Those who partner with God in the spiritual leadership of the church live between two important truths. The first of these we hear from Jesus on the occasion of his last gathering with his disciples: “Without me you can do nothing” (John 15:5). Nothing is a very hard word. It must have been hard for the first disciples to hear. First, Jesus talks about his going away from them and then they hear that without him they can do nothing. How was the work to go forward? How was God’s agenda going to be accomplished if Jesus was going away and if without him they could do nothing?

Nothing is still a hard word for believers to hear today, yet Jesus also says to twenty-first century Christians: “Without me you can do nothing.” This sounds offensive because at the top of just about any American list of virtues is a can-do spirit. Most Christians today would agree that doing God’s work should somehow involve God, but in practice God can end up a distant or even absent partner in our activity. With the word nothing, Jesus rubs our noses in the truth that without God at the center, all our church activities and programs and even missions will accomplish little of lasting value for the reign of God in this world.

The second reality of spiritual leadership is also framed in scripture with the word nothing. We hear it coming out of the mouth of the angel Gabriel in answer to Mary’s question, “I am a virgin. How can I bear a child?” (Luke 1:34). Gabriel’s response is elegantly simple: “Nothing will be impossible with God” (Luke 1:37). When God becomes the chief guide and power source in a church’s life and ministry, things that previously were unthinkable come within the realm of possibility. In John 15:4–7,  Jesus promised his disciples that if they stayed close to him and let him stay close to them, they would bear much fruit for God in the world. He also promised to work through their prayer: “If you abide in me and my words abide in you, ask for whatever you wish and it shall be done for you” (John 15:7).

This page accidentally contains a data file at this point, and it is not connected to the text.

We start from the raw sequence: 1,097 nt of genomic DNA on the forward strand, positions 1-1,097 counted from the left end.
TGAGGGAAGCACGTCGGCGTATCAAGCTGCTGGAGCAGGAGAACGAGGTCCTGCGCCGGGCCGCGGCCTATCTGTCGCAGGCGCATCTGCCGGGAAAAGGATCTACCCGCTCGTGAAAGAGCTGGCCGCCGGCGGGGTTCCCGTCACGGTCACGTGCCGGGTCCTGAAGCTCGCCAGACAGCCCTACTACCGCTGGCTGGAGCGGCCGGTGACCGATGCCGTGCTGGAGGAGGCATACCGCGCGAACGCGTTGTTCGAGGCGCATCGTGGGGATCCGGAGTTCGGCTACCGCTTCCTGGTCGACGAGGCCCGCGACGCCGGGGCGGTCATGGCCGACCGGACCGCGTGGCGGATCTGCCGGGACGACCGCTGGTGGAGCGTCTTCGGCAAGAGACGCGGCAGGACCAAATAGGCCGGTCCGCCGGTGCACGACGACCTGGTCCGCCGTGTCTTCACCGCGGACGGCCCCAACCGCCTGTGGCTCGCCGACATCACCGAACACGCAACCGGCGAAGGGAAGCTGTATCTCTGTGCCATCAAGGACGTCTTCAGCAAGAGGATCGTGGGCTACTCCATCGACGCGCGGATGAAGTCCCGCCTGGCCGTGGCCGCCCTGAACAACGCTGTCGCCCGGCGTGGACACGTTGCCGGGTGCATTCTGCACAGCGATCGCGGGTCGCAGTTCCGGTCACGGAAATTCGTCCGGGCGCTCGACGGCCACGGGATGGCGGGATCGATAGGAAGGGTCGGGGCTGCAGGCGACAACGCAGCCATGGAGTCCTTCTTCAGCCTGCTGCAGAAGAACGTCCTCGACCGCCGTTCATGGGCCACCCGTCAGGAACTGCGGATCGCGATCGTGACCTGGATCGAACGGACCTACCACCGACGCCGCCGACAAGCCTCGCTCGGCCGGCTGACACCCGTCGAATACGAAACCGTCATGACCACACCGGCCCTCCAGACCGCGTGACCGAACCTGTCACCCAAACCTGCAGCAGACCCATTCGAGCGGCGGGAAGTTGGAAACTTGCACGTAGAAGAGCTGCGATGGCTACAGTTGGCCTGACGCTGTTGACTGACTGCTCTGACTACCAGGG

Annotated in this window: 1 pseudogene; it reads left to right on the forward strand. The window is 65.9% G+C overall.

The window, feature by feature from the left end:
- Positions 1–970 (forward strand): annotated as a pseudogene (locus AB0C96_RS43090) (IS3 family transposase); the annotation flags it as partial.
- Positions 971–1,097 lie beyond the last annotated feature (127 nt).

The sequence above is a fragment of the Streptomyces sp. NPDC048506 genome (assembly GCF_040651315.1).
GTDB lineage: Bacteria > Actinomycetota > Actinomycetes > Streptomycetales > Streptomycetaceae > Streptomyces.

Living between the realities of “without me you can do nothing” and “with God nothing is impossible” is not easy. It is both thrilling and humbling to live in the creative tension between our weakness and God’s power. Like Mary, we open ourselves fully to the mysterious purposes of God, even though we may not understand what God is doing. In the process we may be led to places we would just as soon not go to do what we otherwise would not do. We may find ourselves being called to speak God’s truth in situations of injustice on behalf of people who have no voice. Being faithful to the crucified one may bring us trouble and struggle; however, joy comes in the midst of this calling as we find that God does indeed take what we give and do more with it than we could ever ask or imagine.

A Spiritual Exercise
Before you begin this meditation, pray that your relationship with God will grow deeper and that your commitment to God will be strengthened. Begin by reflecting on fruit. Imagine a piece of your favorite fruit. In your mind’s eye, think about what it looks like, what it smells like, what it feels like in the hand. Remember the taste of fresh fruit in your mouth. Immerse yourself in the experience and pleasure of fruit. Reflect on the idea that our lives as Christians bear fruit that gives pleasure to God, fruit that will last (John 15–16). Read Galatians 5:22–26. Think about the kinds of fruit you observe in your own life and in your church.
Are there things produced by your life in Christ’s Spirit that you can imagine God delighting in?
How about your church’s life? Where do you see the church working with God and producing lasting results?
End in prayer asking God to do what needs to be done in your life to make you more fruitful.

Questions for discussion

  • Jesus said, “Abide in me as I abide in you. …” How do you experience Jesus abiding with you? How do you experience abiding in Christ happening in the life of your congregation?
  • Reread the list of fruit of the Spirit in Galatians 5. Which of these fruits do you see most strongly in your congregation? Of which of these would you like to see more?


End your reflection and discussion with prayer for God to draw you, as leaders, and your whole congregation too into God’s deeply transforming presence.


Joan S. Gray has served as teaching elder in twelve congregations. She is the co-author of Presbyterian Polity for Church Leaders, and the author of Spiritual Leadership for Church Officers and Sailboat Church, all published by Westminster/John Knox Press. Joan concluded a two-year term as Moderator of the 217th General Assembly (2006) of the PC(USA) and lives in midtown Atlanta.

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